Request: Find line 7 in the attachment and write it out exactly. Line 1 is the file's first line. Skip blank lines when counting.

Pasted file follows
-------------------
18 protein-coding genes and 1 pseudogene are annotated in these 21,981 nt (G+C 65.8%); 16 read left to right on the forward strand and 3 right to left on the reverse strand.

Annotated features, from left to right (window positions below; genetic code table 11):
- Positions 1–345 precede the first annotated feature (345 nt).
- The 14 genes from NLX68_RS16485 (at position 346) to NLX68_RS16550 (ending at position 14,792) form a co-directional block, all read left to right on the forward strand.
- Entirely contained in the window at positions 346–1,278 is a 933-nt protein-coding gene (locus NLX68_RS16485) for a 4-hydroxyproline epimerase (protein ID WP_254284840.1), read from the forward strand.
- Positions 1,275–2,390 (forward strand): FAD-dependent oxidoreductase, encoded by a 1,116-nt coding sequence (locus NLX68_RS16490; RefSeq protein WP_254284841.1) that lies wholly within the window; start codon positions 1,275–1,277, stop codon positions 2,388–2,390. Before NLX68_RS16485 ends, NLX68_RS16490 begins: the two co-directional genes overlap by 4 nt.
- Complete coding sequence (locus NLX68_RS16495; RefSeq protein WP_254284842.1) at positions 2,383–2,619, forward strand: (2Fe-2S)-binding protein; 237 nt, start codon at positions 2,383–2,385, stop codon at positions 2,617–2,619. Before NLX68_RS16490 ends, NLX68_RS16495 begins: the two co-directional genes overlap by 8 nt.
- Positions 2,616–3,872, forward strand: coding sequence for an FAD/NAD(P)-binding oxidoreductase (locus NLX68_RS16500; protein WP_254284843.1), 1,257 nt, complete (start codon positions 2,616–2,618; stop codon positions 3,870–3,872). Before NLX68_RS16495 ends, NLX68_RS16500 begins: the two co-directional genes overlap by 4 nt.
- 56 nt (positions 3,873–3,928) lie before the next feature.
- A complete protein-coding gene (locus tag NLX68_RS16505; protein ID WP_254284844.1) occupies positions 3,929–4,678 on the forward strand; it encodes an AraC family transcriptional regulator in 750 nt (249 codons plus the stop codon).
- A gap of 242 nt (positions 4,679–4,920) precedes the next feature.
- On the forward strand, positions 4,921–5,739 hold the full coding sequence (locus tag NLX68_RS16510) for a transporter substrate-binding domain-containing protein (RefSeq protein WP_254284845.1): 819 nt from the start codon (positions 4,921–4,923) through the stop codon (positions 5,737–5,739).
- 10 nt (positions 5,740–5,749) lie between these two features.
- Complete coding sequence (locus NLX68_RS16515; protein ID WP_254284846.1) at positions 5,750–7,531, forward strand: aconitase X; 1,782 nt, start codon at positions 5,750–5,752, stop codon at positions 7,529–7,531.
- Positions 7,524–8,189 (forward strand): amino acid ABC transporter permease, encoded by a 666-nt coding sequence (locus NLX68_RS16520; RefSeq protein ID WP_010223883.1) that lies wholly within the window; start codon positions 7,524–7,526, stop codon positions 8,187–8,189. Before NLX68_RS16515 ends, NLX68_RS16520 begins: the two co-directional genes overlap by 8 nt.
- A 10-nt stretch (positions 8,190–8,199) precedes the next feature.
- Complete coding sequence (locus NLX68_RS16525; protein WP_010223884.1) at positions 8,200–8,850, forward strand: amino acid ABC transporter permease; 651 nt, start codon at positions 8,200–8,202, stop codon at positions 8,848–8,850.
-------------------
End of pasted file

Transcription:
- Complete coding sequence (locus NLX68_RS16495; RefSeq protein WP_254284842.1) at positions 2,383–2,619, forward strand: (2Fe-2S)-binding protein; 237 nt, start codon at positions 2,383–2,385, stop codon at positions 2,617–2,619. Before NLX68_RS16490 ends, NLX68_RS16495 begins: the two co-directional genes overlap by 8 nt.